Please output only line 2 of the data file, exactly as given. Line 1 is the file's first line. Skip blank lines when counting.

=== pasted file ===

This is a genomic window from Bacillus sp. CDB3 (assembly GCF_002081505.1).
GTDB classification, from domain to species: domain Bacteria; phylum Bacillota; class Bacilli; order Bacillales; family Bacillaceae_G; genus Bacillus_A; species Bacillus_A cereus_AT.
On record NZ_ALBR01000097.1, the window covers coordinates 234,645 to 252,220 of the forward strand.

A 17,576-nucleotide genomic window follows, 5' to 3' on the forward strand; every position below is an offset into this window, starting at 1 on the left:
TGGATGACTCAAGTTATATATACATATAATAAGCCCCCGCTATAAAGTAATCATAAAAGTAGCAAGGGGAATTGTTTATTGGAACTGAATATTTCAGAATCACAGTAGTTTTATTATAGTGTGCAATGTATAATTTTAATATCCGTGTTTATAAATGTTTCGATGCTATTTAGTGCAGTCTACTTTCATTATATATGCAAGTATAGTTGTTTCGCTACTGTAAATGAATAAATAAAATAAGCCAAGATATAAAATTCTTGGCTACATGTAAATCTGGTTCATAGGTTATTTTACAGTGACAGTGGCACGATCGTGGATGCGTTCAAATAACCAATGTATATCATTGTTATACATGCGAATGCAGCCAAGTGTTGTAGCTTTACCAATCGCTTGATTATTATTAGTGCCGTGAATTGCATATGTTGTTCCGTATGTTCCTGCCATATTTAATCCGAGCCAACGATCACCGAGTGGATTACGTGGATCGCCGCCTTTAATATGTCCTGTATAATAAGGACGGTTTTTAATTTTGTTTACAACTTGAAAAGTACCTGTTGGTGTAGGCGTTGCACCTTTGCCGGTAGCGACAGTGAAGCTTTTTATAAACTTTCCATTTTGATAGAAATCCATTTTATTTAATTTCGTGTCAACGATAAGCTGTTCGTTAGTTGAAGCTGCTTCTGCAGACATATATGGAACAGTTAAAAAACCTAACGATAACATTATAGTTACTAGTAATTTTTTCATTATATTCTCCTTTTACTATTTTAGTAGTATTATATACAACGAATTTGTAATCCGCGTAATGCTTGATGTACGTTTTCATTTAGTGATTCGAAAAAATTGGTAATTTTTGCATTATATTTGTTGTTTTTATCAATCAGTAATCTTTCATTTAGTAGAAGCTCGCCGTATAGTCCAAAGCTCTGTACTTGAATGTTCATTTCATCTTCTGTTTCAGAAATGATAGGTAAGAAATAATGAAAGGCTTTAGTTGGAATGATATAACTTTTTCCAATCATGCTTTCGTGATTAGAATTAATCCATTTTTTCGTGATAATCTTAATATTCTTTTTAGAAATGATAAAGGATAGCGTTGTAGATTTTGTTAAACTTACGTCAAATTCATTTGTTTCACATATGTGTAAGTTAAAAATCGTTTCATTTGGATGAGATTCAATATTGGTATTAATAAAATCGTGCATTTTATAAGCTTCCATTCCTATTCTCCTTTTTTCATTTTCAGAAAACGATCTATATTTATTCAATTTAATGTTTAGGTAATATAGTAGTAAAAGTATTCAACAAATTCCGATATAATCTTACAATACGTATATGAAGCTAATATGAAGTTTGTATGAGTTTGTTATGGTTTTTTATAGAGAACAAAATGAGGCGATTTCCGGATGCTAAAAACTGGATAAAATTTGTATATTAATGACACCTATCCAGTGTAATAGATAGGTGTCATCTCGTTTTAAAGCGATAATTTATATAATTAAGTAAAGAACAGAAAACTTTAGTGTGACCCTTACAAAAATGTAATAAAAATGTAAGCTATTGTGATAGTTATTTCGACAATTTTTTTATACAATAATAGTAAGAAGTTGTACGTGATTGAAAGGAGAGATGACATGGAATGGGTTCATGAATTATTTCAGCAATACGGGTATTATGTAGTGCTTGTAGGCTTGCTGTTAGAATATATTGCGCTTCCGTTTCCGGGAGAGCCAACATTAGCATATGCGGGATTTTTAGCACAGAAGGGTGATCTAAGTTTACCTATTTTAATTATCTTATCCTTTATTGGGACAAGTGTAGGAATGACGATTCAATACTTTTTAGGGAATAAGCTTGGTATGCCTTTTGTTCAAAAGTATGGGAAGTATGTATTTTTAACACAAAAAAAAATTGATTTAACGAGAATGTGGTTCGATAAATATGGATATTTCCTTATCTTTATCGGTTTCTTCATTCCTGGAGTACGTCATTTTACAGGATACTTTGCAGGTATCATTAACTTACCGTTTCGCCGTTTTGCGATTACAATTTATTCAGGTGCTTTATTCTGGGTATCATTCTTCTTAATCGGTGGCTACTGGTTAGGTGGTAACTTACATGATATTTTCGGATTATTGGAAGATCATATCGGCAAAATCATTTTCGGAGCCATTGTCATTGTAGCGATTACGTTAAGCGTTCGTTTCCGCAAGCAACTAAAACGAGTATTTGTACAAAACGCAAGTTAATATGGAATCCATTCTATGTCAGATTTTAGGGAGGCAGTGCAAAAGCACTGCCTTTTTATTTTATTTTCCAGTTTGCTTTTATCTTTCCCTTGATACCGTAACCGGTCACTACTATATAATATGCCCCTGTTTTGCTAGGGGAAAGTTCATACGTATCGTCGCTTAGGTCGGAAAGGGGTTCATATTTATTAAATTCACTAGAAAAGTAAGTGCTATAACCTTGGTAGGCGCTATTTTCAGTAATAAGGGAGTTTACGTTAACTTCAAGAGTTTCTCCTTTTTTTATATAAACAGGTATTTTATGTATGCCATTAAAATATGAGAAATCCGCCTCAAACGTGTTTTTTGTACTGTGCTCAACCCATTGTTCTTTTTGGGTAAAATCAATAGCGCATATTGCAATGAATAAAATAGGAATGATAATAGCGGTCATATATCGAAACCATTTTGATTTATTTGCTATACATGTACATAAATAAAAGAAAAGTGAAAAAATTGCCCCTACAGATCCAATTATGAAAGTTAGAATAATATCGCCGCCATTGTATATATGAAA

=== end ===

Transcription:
GTDB classification, from domain to species: domain Bacteria; phylum Bacillota; class Bacilli; order Bacillales; family Bacillaceae_G; genus Bacillus_A; species Bacillus_A cereus_AT.